iptables can’t filter on process ID or any other “direct” application identifier, which means you can’t say things like, “Allow only Firefox to send/receive any packets.” However, it can filter on user/group ID, allowing you to do user-based packet filtering, so that you can at least restrict applications if you run them as a certain uid/gid. The owner module (xt_owner) matches the owner of the socket (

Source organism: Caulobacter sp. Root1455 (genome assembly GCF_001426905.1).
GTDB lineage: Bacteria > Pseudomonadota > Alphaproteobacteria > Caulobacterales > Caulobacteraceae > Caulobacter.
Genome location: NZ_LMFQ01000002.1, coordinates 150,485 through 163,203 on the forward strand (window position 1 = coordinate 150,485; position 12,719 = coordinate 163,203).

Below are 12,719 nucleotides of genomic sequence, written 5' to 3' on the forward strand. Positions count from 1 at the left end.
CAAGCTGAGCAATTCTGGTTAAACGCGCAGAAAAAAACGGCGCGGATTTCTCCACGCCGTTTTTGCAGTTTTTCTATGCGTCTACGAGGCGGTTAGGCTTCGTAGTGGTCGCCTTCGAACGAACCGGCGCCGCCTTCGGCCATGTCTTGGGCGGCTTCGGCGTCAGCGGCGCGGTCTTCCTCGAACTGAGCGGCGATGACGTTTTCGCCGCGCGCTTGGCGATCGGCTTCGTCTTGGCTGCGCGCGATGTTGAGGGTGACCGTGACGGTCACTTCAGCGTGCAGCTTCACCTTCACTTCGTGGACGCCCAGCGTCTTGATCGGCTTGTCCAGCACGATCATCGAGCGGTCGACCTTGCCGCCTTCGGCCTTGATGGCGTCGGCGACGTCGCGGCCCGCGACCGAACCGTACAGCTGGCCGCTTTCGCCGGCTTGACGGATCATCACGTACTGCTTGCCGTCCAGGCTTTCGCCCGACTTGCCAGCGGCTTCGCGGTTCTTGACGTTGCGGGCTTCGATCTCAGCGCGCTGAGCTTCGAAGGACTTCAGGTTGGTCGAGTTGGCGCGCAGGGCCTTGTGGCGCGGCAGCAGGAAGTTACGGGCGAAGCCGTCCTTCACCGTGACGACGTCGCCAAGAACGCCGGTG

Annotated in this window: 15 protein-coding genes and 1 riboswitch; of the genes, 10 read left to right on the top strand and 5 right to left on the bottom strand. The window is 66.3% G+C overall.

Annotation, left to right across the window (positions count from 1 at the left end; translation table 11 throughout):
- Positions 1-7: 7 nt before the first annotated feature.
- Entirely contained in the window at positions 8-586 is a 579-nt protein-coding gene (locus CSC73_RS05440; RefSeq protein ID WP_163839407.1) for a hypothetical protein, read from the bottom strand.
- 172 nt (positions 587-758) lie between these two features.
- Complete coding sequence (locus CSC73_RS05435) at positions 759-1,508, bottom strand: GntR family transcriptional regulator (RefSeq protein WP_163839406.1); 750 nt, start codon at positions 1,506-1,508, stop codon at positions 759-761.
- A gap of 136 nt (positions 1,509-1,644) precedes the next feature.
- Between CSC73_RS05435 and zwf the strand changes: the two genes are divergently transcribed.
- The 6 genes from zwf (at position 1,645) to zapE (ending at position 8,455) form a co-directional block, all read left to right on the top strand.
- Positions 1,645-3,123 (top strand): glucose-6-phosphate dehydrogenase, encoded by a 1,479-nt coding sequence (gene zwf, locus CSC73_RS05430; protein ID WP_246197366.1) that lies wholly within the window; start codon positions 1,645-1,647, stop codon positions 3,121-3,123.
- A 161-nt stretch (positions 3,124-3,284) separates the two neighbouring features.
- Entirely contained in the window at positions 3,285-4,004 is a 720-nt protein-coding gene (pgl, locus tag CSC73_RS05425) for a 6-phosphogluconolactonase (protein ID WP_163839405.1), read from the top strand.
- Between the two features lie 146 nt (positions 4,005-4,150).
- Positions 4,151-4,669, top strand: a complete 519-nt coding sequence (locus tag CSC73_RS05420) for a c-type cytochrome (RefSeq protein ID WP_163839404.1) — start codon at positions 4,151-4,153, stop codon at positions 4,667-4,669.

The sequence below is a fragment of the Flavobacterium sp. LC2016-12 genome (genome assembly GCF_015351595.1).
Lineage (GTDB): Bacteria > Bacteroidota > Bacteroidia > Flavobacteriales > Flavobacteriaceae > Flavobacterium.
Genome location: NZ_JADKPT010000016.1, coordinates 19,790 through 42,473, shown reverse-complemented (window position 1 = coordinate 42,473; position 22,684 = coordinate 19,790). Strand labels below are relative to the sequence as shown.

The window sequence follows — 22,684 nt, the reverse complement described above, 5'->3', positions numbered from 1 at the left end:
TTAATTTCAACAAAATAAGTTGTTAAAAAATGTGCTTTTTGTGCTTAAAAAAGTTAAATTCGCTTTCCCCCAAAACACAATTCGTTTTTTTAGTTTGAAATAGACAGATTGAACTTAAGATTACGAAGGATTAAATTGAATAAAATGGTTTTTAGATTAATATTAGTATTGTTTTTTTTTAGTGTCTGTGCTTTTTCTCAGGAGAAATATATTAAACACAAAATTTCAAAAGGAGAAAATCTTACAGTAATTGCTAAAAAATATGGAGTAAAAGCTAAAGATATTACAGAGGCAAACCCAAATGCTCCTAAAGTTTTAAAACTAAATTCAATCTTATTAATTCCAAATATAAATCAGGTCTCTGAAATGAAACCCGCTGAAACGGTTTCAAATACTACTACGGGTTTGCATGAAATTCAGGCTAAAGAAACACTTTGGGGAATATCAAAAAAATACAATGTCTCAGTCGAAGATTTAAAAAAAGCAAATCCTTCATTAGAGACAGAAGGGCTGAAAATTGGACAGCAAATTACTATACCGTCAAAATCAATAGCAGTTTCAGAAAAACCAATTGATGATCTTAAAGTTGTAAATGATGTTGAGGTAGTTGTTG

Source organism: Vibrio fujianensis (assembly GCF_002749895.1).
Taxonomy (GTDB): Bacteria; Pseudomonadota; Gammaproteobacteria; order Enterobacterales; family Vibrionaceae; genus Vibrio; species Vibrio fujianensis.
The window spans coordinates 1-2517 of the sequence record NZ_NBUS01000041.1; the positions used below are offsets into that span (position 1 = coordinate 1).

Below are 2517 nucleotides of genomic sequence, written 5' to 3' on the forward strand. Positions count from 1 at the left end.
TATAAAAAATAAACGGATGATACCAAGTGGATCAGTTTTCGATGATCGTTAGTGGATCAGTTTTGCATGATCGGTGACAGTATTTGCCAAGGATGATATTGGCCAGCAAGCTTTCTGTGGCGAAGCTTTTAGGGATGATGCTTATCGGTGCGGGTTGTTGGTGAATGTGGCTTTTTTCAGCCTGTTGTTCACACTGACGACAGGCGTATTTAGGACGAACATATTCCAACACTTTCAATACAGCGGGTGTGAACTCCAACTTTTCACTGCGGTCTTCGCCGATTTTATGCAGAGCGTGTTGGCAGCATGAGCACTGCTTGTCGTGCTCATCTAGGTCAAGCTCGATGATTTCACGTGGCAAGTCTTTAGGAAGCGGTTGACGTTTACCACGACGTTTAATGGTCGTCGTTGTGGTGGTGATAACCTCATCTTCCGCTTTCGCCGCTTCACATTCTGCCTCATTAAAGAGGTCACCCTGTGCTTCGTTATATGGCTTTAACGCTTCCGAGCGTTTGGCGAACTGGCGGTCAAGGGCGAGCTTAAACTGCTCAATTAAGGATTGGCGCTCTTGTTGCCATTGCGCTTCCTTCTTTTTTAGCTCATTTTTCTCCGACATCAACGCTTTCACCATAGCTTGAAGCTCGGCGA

man iptables for more details).
# iptables -m owner --help iptables v1.4.4 [...] owner match options: [!] --uid-owner userid[-userid] Match local UID [!] --gid-owner groupid[-groupid] Match local GID [!] --socket-exists Match if socket exists
Of course, this all applies only to local sockets; if this system is serving as a router for other hosts, then you don’t have the uid/gid information for their sockets (if their OS even has those notions).
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